Securities and Exchange Commission adopts final rules on disqualification of “bad actors” from reliance on Rule 506
January 14, 2014
Rule 506 (17 C.F.R. § 230.506), which is part of the Securities and Exchange Commission’s Regulation D, provides issuers with the opportunity to raise potentially unlimited amount of funds from accredited investors and no more than 35 non-accredited investors who satisfy specific knowledge and experience requirements. Rule 506 is often used by growing companies raising large amounts of capital from sophisticated investors, including venture capitalists. Rule 506 may also be used by public companies that are raising funds in a private placement to avoid the expense and delay of registering the securities under the Securities Act of 1933.
Recently the Securities and Exchange Commission (“SEC”) adopted new Rules 506(d) and (e) with an effective date of September 23, 2013 (the “Rule 506(d) Effective Date”) to implement Section 926 of the Dodd-Frank Wall Street Reform and Consumer Protection Act. In general, Rule 506(d) disqualifies an offering from relying on Rule 506(b) and 506(c) of Regulation D if the issuer or any other person covered by Rule 506(d) (referred to herein collectively as the “Covered Persons”) has a relevant criminal conviction, regulatory or court order or other disqualifying event (referred to herein collectively as the “Disqualifying Events”) that occurred on or after the Rule 506(d) Effective Date. Under Rule 506(e), for disqualifying events that occurred before the Rule 506(d) Effective Date, issuers may still rely on Rule 506, but will have to comply with the disclosure provisions of Rule 506(e) discussed below. A guide to compliance with the “bad actor” rule issued by the SEC (see: http://www.sec.gov/info/smallbus/secg/bad-actor-small-entity-compliance-guide.htm) is a helpful resource and serves as the basis for the following summary of the provisions of Rule 506(d).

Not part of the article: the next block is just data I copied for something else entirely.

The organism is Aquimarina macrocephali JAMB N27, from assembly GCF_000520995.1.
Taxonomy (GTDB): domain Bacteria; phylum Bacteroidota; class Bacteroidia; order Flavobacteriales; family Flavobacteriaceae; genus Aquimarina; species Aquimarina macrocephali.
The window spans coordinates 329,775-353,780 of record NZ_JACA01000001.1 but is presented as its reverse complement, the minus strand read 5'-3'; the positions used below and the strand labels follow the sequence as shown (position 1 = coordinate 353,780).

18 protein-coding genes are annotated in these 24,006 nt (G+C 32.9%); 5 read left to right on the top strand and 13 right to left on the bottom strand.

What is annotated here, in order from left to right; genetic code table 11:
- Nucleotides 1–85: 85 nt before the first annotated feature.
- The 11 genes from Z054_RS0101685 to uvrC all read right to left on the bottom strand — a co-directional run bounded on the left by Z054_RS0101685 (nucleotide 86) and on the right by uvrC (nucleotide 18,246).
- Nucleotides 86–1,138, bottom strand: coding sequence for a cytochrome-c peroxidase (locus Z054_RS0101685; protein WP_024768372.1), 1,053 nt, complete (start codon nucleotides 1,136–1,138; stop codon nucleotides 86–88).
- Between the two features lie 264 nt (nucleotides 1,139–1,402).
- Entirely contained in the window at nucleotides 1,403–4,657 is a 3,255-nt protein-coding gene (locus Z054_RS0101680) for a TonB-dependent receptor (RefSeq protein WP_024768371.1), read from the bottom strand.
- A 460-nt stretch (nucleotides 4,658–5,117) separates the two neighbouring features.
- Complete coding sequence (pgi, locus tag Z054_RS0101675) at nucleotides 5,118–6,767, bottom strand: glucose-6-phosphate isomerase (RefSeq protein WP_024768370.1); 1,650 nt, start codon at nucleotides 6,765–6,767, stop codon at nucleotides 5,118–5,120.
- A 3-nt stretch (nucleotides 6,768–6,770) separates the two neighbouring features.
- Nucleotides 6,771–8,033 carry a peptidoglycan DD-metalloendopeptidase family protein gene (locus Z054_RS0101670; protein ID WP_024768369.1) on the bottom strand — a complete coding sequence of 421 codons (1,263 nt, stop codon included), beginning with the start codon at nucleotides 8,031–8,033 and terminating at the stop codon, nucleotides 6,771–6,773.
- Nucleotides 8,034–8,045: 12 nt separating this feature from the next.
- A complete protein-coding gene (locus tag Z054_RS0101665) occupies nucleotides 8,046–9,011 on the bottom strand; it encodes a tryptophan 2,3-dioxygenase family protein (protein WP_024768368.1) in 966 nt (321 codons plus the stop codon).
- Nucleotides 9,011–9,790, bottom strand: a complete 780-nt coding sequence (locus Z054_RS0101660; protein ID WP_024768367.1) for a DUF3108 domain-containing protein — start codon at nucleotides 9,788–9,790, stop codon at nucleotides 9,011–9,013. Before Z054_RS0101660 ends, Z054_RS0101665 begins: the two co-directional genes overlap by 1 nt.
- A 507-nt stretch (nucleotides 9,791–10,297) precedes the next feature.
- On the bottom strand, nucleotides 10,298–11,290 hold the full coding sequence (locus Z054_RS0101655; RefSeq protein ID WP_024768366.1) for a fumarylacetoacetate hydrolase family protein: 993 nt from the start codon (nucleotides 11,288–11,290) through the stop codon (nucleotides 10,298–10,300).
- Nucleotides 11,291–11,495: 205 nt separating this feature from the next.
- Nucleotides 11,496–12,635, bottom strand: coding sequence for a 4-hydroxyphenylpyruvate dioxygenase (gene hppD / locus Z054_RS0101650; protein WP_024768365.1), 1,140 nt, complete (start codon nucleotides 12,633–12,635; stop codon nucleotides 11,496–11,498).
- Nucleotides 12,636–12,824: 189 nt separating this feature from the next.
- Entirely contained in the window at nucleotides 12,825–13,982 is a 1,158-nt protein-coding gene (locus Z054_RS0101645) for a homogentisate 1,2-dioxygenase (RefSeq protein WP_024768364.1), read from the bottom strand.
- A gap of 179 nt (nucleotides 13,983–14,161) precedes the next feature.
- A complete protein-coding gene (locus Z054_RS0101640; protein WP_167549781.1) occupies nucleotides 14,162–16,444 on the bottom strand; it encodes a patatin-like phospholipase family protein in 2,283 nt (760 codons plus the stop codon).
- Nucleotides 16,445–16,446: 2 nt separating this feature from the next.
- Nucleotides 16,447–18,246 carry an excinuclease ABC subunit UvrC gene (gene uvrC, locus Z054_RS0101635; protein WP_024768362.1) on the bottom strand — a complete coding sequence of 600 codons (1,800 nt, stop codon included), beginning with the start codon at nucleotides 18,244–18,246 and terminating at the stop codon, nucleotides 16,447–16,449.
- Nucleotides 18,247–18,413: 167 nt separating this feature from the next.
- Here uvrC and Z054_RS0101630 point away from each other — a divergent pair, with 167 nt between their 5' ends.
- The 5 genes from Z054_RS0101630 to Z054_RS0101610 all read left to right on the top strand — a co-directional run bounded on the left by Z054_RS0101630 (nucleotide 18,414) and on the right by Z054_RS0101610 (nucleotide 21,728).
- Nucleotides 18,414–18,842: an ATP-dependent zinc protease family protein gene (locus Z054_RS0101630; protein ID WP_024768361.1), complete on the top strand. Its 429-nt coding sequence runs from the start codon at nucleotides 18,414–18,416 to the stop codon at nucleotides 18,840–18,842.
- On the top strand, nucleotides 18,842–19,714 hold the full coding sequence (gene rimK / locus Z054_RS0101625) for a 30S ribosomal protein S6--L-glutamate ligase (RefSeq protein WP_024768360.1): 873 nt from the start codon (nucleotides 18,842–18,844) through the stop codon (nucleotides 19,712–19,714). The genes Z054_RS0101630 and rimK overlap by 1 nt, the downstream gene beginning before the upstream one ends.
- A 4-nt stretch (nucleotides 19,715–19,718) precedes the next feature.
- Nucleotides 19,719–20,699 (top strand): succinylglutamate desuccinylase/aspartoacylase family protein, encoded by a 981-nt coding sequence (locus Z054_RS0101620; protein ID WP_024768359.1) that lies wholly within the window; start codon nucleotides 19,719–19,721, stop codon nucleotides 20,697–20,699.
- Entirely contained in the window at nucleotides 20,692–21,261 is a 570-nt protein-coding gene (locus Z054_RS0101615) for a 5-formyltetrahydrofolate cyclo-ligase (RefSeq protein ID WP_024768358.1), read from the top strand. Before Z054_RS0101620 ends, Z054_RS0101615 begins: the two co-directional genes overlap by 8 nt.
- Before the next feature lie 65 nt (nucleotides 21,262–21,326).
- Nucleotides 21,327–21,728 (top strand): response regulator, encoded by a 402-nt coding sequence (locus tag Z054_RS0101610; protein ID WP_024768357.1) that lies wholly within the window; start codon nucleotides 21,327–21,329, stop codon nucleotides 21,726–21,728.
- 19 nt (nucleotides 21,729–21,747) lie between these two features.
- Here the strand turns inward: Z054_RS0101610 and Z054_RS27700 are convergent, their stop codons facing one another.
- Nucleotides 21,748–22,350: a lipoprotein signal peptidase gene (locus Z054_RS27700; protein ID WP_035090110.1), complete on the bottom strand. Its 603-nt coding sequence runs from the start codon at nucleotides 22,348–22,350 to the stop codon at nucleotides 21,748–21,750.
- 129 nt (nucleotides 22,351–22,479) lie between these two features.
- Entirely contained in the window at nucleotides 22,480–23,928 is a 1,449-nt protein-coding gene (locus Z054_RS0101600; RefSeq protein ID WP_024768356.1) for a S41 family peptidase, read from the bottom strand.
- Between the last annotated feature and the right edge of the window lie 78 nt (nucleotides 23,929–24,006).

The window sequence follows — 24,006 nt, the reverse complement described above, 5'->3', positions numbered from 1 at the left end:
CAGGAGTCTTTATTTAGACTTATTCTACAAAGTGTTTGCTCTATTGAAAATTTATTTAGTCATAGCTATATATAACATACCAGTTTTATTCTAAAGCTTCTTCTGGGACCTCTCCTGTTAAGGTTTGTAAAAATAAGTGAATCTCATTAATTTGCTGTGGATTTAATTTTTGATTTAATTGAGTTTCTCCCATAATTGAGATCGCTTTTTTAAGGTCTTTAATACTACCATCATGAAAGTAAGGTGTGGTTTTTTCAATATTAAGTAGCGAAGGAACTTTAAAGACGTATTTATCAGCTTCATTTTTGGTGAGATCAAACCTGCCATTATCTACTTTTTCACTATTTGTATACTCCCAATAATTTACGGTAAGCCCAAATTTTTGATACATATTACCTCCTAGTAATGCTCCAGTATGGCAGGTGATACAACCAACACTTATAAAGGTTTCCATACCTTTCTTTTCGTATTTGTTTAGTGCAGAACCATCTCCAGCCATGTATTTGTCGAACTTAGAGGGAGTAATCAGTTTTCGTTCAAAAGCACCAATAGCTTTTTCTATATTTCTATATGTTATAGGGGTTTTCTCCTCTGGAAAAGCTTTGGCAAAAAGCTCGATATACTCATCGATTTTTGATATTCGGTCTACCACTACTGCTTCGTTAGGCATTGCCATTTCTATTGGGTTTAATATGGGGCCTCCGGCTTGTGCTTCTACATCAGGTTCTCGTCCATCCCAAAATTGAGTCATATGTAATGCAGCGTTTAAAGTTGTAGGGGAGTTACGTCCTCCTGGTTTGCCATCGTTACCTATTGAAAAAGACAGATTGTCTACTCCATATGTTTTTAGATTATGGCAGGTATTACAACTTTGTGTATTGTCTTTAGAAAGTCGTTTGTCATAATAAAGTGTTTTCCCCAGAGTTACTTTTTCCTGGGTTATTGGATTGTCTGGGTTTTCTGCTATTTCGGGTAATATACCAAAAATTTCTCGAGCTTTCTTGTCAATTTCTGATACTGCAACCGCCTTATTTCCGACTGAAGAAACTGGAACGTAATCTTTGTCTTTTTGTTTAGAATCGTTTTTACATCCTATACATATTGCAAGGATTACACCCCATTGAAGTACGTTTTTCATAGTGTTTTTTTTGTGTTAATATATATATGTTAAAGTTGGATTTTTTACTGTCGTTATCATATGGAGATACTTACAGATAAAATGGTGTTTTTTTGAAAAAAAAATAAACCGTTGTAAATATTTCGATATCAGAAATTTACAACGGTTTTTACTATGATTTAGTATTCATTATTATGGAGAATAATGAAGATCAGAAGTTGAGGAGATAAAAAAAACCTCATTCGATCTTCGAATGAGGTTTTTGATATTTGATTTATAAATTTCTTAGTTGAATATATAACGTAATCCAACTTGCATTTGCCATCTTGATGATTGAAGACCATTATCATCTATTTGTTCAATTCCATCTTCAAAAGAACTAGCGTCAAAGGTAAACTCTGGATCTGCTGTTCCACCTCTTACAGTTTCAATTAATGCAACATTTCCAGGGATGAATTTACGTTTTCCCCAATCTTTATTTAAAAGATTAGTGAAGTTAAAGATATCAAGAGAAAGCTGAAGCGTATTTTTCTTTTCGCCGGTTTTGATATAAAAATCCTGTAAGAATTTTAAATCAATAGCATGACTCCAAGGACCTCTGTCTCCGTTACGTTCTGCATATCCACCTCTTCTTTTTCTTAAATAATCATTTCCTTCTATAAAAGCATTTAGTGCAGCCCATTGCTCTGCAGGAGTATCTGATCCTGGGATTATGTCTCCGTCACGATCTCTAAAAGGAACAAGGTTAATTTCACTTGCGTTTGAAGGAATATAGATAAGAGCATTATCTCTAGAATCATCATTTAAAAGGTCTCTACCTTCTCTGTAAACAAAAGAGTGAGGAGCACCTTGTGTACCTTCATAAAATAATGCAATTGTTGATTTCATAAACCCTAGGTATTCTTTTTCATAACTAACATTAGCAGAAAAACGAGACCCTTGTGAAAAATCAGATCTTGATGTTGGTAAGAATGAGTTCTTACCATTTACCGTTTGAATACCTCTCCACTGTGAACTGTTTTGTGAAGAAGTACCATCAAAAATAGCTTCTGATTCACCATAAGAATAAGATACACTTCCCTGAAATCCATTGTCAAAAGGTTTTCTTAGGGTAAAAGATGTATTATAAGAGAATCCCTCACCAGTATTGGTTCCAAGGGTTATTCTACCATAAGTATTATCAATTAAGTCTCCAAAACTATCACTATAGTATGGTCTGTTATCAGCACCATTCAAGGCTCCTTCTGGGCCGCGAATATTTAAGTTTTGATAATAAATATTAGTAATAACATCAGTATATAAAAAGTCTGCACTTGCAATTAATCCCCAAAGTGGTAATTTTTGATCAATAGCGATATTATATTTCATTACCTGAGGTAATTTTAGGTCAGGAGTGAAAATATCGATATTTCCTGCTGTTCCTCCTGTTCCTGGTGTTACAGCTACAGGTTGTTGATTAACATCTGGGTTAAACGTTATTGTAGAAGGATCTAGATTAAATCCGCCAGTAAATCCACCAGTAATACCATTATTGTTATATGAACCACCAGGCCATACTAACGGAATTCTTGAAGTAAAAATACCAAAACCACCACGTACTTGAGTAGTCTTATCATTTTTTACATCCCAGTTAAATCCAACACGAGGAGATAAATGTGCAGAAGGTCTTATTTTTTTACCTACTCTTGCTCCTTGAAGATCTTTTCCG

First of all, understanding the categories of persons that falls within Covered Persons for purposes of Rule 506(d) is important because issuers are required to conduct a factual inquiry to determine whether any Covered Person has had a Disqualifying Event (see below), and the existence of such an event will either disqualify the offering from reliance on Rule 506 or will have to be disclosed to investors. In general, Covered Persons include the issuer, including its predecessors and affiliated issuers; directors, general partners, and managing members of the issuer; executive officers of the issuer, and other officers of the issuers that participate in the offering; 20% beneficial owners of the issuer, calculated on the basis of total voting power; promoters connected to the issuer; for pooled investment fund issuers, the fund’s investment manager and its principals; and persons compensated for soliciting investors, including their directors, general partners and managing members.
In my next post in this series, we will examine Disqualifying events.